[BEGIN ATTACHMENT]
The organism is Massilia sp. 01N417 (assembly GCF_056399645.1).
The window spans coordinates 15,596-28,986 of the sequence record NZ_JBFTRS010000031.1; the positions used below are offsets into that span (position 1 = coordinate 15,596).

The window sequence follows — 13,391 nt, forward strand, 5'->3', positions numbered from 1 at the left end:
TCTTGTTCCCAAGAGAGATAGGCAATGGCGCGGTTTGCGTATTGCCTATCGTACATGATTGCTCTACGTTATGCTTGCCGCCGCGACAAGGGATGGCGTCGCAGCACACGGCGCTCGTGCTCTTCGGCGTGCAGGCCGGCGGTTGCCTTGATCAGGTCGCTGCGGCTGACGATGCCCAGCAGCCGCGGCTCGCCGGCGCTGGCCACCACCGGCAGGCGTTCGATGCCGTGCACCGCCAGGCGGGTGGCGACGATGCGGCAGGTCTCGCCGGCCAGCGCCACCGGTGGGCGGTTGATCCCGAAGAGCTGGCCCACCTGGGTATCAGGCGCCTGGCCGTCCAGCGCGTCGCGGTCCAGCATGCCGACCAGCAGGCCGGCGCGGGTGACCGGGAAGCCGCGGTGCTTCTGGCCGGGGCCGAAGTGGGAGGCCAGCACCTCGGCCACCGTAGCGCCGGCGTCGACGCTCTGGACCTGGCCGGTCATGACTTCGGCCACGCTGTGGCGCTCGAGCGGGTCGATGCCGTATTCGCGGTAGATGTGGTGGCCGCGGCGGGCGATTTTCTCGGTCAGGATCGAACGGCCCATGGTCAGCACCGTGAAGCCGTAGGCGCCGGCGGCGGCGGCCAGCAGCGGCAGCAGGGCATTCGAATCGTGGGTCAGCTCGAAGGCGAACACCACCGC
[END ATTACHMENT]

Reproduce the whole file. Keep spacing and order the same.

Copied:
The organism is Massilia sp. 01N417 (assembly GCF_056399645.1).
The window spans coordinates 15,596-28,986 of the sequence record NZ_JBFTRS010000031.1; the positions used below are offsets into that span (position 1 = coordinate 15,596).

The window sequence follows — 13,391 nt, forward strand, 5'->3', positions numbered from 1 at the left end:
TCTTGTTCCCAAGAGAGATAGGCAATGGCGCGGTTTGCGTATTGCCTATCGTACATGATTGCTCTACGTTATGCTTGCCGCCGCGACAAGGGATGGCGTCGCAGCACACGGCGCTCGTGCTCTTCGGCGTGCAGGCCGGCGGTTGCCTTGATCAGGTCGCTGCGGCTGACGATGCCCAGCAGCCGCGGCTCGCCGGCGCTGGCCACCACCGGCAGGCGTTCGATGCCGTGCACCGCCAGGCGGGTGGCGACGATGCGGCAGGTCTCGCCGGCCAGCGCCACCGGTGGGCGGTTGATCCCGAAGAGCTGGCCCACCTGGGTATCAGGCGCCTGGCCGTCCAGCGCGTCGCGGTCCAGCATGCCGACCAGCAGGCCGGCGCGGGTGACCGGGAAGCCGCGGTGCTTCTGGCCGGGGCCGAAGTGGGAGGCCAGCACCTCGGCCACCGTAGCGCCGGCGTCGACGCTCTGGACCTGGCCGGTCATGACTTCGGCCACGCTGTGGCGCTCGAGCGGGTCGATGCCGTATTCGCGGTAGATGTGGTGGCCGCGGCGGGCGATTTTCTCGGTCAGGATCGAACGGCCCATGGTCAGCACCGTGAAGCCGTAGGCGCCGGCGGCGGCGGCCAGCAGCGGCAGCAGGGCATTCGAATCGTGGGTCAGCTCGAAGGCGAACACCACCGC